Comment from opponent: Don’t believe him. I played him and got thrashed. He’s an amazing player. The best I’ve seen.

Comment from opponent: I got massacred by this bastard, he’s fucking well good. You’ve got no chance.

Comment from opponent: He threatened to break my hand. I went and told my step-father and he smacked me in the mouth and kicked me in the bollocks for lying to him BUT I SWEAR he threatened to break my hand during the game, he put it in the chat.

Comment from opponent: He bastardo Inglazi. He speak ‘I-a-break-a-da-hand. He good play da chess. He son of da gun.

Comment from opponent: I got fuckin’ leathered by this cunt and he threatened to break my hand during the game. He’s a dangerous bastard, I’d steer clear of him if I were you.

Note to self: topic for next post –how to break both your opponents hands during a game of chess.

Mark. J. McCready, 03.50 Saturday, May 13th 2023

A dark room somewhere out there, anywhere. You don’t ask me where unless you want that hand broken! You got that?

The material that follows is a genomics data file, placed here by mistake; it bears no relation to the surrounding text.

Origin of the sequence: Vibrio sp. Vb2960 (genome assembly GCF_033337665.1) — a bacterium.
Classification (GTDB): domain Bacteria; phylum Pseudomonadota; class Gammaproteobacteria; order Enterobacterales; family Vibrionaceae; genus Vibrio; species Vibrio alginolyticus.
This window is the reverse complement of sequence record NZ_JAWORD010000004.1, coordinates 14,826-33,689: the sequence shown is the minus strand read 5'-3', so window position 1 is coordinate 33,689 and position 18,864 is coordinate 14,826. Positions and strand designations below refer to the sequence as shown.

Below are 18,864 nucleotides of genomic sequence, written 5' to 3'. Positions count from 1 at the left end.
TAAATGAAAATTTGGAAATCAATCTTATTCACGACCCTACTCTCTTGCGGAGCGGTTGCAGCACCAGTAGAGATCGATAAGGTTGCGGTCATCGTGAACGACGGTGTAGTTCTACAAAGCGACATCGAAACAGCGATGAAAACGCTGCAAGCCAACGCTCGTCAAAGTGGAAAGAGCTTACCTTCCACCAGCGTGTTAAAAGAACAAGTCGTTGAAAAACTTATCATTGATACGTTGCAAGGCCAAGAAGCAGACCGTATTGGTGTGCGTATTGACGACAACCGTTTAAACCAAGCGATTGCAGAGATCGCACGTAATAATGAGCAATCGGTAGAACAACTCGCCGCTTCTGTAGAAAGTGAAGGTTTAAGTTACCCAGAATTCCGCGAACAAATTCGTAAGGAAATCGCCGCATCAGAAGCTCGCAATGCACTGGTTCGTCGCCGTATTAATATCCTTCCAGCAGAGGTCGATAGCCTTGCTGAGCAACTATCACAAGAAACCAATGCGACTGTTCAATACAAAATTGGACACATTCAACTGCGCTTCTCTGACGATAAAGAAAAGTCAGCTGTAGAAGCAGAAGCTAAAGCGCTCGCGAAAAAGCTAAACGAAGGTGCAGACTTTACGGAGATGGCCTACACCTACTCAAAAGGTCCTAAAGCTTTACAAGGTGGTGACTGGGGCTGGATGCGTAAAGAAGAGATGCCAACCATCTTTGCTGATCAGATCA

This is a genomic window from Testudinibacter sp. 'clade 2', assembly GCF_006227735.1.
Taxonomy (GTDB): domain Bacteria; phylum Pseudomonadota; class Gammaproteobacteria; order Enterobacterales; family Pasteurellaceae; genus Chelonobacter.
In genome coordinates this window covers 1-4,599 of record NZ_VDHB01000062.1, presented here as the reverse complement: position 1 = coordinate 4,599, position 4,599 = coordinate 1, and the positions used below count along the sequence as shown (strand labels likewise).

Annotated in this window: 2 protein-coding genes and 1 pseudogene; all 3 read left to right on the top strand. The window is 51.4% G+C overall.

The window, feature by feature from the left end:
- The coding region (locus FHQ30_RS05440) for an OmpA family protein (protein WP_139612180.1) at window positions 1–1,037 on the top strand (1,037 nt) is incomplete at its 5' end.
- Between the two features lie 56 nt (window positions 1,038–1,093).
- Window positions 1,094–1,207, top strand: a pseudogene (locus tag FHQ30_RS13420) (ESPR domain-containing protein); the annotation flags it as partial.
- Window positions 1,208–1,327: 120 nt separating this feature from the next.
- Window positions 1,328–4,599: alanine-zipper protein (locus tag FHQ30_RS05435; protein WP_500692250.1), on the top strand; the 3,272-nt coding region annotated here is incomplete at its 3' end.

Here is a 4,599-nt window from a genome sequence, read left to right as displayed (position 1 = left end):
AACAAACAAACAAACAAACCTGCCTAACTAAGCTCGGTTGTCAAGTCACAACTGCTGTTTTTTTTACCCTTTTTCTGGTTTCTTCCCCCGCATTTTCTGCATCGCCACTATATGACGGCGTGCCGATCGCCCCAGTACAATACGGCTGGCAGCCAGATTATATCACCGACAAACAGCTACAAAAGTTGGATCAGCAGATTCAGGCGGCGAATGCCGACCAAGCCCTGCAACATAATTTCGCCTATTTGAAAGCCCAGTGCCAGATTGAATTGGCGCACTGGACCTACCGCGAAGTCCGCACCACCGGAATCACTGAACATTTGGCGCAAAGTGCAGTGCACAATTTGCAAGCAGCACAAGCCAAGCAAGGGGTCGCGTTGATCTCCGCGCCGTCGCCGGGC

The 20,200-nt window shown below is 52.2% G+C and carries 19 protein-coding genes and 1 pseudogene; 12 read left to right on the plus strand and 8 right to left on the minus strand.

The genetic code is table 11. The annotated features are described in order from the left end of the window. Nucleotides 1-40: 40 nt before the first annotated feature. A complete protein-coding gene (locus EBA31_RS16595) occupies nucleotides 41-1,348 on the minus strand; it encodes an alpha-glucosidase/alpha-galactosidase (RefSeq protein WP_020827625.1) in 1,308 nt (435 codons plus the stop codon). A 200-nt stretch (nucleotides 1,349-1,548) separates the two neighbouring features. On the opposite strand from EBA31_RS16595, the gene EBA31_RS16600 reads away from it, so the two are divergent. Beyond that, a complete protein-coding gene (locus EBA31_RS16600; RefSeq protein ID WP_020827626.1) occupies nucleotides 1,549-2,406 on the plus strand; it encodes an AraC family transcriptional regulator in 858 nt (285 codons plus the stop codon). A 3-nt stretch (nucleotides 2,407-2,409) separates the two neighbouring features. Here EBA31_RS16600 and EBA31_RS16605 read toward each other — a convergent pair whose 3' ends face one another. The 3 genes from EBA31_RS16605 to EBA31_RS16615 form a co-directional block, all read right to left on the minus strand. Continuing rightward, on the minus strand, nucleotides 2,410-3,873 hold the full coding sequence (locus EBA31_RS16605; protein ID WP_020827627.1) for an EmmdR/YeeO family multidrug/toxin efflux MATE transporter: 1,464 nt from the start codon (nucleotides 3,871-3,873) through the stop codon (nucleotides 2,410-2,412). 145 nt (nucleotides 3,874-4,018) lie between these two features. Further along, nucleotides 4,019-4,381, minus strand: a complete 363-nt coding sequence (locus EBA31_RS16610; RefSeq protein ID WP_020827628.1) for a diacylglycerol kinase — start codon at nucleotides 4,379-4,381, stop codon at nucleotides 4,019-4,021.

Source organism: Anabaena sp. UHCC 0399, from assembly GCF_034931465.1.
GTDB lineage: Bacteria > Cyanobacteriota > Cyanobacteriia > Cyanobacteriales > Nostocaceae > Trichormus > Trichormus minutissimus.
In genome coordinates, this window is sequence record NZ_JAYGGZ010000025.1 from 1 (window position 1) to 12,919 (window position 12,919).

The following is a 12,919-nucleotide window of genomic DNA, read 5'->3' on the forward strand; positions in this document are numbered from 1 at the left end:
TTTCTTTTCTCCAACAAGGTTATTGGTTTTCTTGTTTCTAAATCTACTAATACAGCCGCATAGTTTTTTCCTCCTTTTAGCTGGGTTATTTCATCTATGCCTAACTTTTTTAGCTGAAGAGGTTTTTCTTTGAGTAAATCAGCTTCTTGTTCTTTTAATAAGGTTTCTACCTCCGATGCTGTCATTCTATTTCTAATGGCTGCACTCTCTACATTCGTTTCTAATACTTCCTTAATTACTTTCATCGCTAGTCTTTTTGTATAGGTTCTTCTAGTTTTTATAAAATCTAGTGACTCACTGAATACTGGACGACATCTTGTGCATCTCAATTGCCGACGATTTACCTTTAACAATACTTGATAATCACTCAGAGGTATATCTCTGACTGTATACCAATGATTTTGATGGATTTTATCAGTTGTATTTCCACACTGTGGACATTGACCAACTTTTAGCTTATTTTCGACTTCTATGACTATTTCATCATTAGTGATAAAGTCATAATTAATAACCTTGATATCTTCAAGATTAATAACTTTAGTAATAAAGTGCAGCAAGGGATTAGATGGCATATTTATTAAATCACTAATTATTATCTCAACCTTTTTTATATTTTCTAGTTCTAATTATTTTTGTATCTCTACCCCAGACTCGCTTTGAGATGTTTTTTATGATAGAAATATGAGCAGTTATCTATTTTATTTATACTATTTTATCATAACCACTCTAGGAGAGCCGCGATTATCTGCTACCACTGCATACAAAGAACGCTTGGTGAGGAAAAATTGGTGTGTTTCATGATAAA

If it were the case that at your club you have FIDE rated tournaments how up to date with FIDE’s latest updates on their set of laws are they, and is this significant?

Here at Bangkok chess club, we don’t adhere to the latest rules & laws. Technically this invalidated the tournament and results but no one blinks an eye, and the organizer prefers the old rules, as they are ‘less annoying’as he put it. How untypical this is I cannot be sure, nor do I know whether anyone really pays attention or is that bothered. Bangkok chess club is by its very nature a friendly club, no one really takes their chess seriously.

Perhaps at clubs habited by professional players it has greater significance, although most likely the consensus amongst amateurs is that the latest rules are rather complicated. Some of the changes are significant, the most obvious being that you can now make two illegal moves instead of one. Why they implemented that change I do not know but it does require greater assistance from arbiters, and is less workable than it may appear.